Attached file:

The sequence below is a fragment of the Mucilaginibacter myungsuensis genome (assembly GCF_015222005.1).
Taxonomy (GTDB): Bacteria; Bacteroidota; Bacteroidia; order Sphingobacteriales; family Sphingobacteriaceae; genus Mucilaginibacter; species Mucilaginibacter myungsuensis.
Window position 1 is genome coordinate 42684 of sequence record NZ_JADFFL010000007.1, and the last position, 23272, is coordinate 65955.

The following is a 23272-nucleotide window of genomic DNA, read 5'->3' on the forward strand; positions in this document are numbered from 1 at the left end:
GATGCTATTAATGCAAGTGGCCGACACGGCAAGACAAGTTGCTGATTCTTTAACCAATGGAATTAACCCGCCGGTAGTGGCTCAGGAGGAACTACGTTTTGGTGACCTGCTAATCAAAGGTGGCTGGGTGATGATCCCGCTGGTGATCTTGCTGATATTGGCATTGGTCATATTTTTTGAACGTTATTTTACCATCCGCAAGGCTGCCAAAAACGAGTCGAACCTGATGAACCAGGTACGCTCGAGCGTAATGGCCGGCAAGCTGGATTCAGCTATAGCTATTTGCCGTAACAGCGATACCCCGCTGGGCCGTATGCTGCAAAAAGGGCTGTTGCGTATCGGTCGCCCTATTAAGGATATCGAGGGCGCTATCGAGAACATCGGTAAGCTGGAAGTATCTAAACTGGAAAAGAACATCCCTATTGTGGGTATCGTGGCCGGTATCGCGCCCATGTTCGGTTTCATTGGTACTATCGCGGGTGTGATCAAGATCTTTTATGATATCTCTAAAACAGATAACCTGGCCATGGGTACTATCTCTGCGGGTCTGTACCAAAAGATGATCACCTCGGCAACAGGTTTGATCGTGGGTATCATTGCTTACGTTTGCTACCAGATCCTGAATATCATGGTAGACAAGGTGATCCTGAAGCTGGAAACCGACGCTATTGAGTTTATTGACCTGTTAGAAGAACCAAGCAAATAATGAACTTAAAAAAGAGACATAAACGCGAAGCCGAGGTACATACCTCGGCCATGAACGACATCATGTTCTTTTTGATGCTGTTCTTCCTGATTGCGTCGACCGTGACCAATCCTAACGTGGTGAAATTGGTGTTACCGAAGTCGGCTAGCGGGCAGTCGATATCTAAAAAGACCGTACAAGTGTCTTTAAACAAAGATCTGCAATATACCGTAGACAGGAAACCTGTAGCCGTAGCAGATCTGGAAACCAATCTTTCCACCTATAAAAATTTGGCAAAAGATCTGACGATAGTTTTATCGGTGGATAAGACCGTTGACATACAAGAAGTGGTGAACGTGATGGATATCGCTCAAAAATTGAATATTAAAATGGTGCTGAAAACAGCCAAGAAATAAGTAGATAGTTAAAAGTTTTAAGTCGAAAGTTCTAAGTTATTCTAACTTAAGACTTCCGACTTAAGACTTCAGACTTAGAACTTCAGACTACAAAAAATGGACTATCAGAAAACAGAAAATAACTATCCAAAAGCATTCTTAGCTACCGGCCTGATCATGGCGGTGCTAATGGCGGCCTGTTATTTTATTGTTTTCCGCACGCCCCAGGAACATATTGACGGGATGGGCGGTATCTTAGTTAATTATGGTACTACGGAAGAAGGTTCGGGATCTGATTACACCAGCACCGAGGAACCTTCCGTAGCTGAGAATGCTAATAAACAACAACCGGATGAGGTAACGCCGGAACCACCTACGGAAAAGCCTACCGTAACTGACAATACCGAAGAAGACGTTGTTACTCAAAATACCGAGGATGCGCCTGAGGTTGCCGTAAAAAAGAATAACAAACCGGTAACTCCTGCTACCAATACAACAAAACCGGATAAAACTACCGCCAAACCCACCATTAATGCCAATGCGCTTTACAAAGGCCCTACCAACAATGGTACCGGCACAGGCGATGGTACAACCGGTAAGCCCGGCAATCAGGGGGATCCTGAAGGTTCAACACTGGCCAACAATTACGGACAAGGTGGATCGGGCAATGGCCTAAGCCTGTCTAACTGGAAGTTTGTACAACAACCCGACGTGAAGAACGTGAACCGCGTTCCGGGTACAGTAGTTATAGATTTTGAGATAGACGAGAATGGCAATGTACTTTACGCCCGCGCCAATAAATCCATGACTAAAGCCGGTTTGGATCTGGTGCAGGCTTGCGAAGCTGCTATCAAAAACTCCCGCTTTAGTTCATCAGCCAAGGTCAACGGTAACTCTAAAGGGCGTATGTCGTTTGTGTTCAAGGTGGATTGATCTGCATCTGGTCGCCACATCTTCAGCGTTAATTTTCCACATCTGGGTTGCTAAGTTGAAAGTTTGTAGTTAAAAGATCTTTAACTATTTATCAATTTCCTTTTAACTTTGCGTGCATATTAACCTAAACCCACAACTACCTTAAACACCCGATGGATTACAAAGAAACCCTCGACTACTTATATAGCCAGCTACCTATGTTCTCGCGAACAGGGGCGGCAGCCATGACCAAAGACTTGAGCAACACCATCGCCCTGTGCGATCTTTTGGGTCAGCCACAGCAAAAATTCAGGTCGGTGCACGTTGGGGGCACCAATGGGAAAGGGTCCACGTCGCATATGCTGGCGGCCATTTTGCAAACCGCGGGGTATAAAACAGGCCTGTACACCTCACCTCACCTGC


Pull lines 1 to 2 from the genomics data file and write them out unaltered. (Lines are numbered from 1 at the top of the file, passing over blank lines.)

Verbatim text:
The sequence below is a fragment of the Mucilaginibacter myungsuensis genome (assembly GCF_015222005.1).
Taxonomy (GTDB): Bacteria; Bacteroidota; Bacteroidia; order Sphingobacteriales; family Sphingobacteriaceae; genus Mucilaginibacter; species Mucilaginibacter myungsuensis.